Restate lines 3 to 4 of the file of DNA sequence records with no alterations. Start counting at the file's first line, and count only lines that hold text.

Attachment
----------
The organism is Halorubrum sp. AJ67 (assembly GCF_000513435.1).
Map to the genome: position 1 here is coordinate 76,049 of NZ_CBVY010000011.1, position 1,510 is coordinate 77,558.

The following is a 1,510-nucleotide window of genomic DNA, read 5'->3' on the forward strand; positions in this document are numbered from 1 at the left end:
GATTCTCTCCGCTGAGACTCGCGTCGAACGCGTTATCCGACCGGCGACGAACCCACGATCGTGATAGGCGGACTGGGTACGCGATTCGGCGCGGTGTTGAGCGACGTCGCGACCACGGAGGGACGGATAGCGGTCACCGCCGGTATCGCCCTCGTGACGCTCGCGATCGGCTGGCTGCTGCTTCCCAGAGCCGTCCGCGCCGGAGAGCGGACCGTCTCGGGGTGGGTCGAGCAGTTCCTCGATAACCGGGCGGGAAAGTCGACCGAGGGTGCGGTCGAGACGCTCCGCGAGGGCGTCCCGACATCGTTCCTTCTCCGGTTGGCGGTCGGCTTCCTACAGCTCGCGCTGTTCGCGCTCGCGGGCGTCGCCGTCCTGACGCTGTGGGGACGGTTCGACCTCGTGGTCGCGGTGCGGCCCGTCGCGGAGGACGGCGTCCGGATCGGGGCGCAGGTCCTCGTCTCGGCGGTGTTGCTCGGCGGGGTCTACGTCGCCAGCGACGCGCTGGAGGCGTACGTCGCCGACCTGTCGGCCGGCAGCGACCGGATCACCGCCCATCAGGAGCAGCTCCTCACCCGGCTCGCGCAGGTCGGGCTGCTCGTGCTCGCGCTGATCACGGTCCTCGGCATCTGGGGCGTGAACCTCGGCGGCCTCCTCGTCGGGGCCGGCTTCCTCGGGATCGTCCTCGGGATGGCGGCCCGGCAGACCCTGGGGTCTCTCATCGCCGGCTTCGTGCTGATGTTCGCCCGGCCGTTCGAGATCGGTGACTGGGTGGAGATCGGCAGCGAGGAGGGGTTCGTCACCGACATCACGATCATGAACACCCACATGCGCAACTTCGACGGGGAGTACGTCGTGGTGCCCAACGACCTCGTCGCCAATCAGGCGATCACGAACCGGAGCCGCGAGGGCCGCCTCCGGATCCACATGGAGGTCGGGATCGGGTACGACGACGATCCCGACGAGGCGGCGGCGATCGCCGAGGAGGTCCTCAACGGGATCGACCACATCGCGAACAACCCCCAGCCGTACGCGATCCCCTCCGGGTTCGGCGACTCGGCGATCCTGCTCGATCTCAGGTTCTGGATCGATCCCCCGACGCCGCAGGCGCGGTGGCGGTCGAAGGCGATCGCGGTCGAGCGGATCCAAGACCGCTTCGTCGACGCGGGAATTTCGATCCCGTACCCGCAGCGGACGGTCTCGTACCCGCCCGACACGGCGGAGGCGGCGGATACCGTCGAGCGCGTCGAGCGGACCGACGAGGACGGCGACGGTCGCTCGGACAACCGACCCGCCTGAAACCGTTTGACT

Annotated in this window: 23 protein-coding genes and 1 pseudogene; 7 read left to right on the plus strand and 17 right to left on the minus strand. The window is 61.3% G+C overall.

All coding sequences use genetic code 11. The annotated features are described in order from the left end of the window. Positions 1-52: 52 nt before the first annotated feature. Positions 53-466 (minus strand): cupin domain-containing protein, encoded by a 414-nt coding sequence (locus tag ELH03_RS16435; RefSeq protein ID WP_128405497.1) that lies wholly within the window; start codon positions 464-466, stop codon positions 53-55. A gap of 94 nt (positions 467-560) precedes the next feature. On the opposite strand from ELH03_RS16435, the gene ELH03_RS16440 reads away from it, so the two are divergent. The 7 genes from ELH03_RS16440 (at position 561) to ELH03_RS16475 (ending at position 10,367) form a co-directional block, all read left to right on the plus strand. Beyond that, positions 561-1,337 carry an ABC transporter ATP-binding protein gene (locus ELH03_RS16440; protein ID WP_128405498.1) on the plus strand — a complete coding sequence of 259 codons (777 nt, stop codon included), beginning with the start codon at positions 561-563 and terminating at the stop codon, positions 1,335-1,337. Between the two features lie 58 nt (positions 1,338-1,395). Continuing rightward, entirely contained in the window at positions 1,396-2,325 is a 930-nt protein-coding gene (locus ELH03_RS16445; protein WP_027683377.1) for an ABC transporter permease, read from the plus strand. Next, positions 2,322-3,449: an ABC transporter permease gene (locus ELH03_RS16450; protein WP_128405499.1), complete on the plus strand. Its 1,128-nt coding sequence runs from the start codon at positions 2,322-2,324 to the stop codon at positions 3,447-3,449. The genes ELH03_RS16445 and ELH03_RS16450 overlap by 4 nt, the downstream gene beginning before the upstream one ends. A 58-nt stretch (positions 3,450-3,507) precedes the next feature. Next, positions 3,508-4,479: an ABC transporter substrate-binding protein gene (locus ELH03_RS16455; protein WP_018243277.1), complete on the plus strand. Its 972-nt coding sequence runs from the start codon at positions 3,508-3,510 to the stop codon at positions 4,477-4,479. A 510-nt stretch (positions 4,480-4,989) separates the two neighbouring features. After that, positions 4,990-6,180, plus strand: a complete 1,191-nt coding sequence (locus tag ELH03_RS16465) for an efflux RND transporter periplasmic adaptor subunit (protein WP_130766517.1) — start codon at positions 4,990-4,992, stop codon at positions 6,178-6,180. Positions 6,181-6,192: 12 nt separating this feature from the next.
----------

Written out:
The following is a 1,510-nucleotide window of genomic DNA, read 5'->3' on the forward strand; positions in this document are numbered from 1 at the left end:
GATTCTCTCCGCTGAGACTCGCGTCGAACGCGTTATCCGACCGGCGACGAACCCACGATCGTGATAGGCGGACTGGGTACGCGATTCGGCGCGGTGTTGAGCGACGTCGCGACCACGGAGGGACGGATAGCGGTCACCGCCGGTATCGCCCTCGTGACGCTCGCGATCGGCTGGCTGCTGCTTCCCAGAGCCGTCCGCGCCGGAGAGCGGACCGTCTCGGGGTGGGTCGAGCAGTTCCTCGATAACCGGGCGGGAAAGTCGACCGAGGGTGCGGTCGAGACGCTCCGCGAGGGCGTCCCGACATCGTTCCTTCTCCGGTTGGCGGTCGGCTTCCTACAGCTCGCGCTGTTCGCGCTCGCGGGCGTCGCCGTCCTGACGCTGTGGGGACGGTTCGACCTCGTGGTCGCGGTGCGGCCCGTCGCGGAGGACGGCGTCCGGATCGGGGCGCAGGTCCTCGTCTCGGCGGTGTTGCTCGGCGGGGTCTACGTCGCCAGCGACGCGCTGGAGGCGTACGTCGCCGACCTGTCGGCCGGCAGCGACCGGATCACCGCCCATCAGGAGCAGCTCCTCACCCGGCTCGCGCAGGTCGGGCTGCTCGTGCTCGCGCTGATCACGGTCCTCGGCATCTGGGGCGTGAACCTCGGCGGCCTCCTCGTCGGGGCCGGCTTCCTCGGGATCGTCCTCGGGATGGCGGCCCGGCAGACCCTGGGGTCTCTCATCGCCGGCTTCGTGCTGATGTTCGCCCGGCCGTTCGAGATCGGTGACTGGGTGGAGATCGGCAGCGAGGAGGGGTTCGTCACCGACATCACGATCATGAACACCCACATGCGCAACTTCGACGGGGAGTACGTCGTGGTGCCCAACGACCTCGTCGCCAATCAGGCGATCACGAACCGGAGCCGCGAGGGCCGCCTCCGGATCCACATGGAGGTCGGGATCGGGTACGACGACGATCCCGACGAGGCGGCGGCGATCGCCGAGGAGGTCCTCAACGGGATCGACCACATCGCGAACAACCCCCAGCCGTACGCGATCCCCTCCGGGTTCGGCGACTCGGCGATCCTGCTCGATCTCAGGTTCTGGATCGATCCCCCGACGCCGCAGGCGCGGTGGCGGTCGAAGGCGATCGCGGTCGAGCGGATCCAAGACCGCTTCGTCGACGCGGGAATTTCGATCCCGTACCCGCAGCGGACGGTCTCGTACCCGCCCGACACGGCGGAGGCGGCGGATACCGTCGAGCGCGTCGAGCGGACCGACGAGGACGGCGACGGTCGCTCGGACAACCGACCCGCCTGAAACCGTTTGACT